9 Creative Ways To Cook With Protein Powder (Hello, Pancakes!)

From lattes to truffles, there are more versatile and delicious ways to use protein powder than you think.

February 10, 2017
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Key in building muscle and burning fat, protein powers our bodies and can have myriad health benefits, if it’s clean and lean (USDA recommends a lean protein intake of 5 ½ oz/day, which females on average aren’t meeting). Protein powder, especially plant-based versions, are an easy way to get more protein in your diet without the drawbacks of overdoing it on meat and dairy.

Unfortunately, the supplement—long associated with meal-replacing smoothies—lacks appeal: seen as a utilitarian, gross-tasting supplement for vegans, weightlifters and brides-to-be, protein powder is often derided by foodies and regular folk alike who prefer to get their protein from “real food." (See 7 Foods With More Protein Than A Chicken Breast.)

It's time to give protein powder a second chance. It now comes in a variety of forms and flavors, from whey to pea to hemp, punches above its weight when it comes to its versatility in the kitchen, and can be economical and environmentally friendly if you choose organic and plant-based. (Read up on 5 Rules for Buying a Legitimately Healthy Organic Protein Powder.) Here are 9 recipes for meals, sweets and snacks that allow you to reap the benefits of a high-protein diet without compromising on taste, texture or health:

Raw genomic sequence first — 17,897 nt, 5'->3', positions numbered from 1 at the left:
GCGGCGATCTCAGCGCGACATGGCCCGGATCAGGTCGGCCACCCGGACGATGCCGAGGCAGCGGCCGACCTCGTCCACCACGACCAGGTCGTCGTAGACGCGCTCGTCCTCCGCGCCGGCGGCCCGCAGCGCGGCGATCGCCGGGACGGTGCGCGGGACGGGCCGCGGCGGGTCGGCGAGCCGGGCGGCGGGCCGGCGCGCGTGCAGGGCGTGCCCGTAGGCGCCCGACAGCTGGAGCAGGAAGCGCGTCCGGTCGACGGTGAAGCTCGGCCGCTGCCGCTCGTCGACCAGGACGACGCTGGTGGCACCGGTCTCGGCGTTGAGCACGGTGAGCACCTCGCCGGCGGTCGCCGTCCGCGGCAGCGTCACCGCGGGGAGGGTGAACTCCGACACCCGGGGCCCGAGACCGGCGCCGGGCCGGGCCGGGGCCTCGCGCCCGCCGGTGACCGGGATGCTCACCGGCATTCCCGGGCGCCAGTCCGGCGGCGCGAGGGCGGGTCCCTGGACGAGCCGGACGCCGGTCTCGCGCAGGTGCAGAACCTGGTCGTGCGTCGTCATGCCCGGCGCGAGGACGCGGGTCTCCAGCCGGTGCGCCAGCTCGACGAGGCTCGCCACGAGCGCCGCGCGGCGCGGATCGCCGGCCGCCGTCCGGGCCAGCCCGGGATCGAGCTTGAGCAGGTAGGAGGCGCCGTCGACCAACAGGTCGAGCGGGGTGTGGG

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Protein-infused Oatmeal and Overnight Oats

A simple healthy trick for the morning: Add a scoop of protein powder to your steel-cut oatmeal for a hot breakfast that will keep you satisfied until midday. (Here are 3 Serious Health Benefits of Eating a High-Protein Breakfast.) Oats are high in soluble fiber and packed with nutrients, but as a grain they could use a protein boost. In the summer, soak oats and protein powder overnight in cream or yogurt to make a delicious, protein-rich bircher muesli topped with fresh fruits, or add it to these Golden Milk Overnight Oats containing anti-inflammatory turmeric.

Tip: To avoid clumping, first mix the protein powder with either water or your choice of milk before stirring in with the oats.

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Protein Pancakes and Crepes

Nothing epitomizes breakfast (and carbs) quite like a stack of homemade buttermilk pancakes drizzled with maple syrup. For a healthier version, add in protein powder and use whole grain flour (or oats, as per these drool-inducing Lemon-Blueberry High-Protein Pancakes from Lacey Baier of A Sweet Pea Chef. You can do the same with crepes, which, when filled with something savory, make a great choice for lunch or dinner. 

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Protein Lattes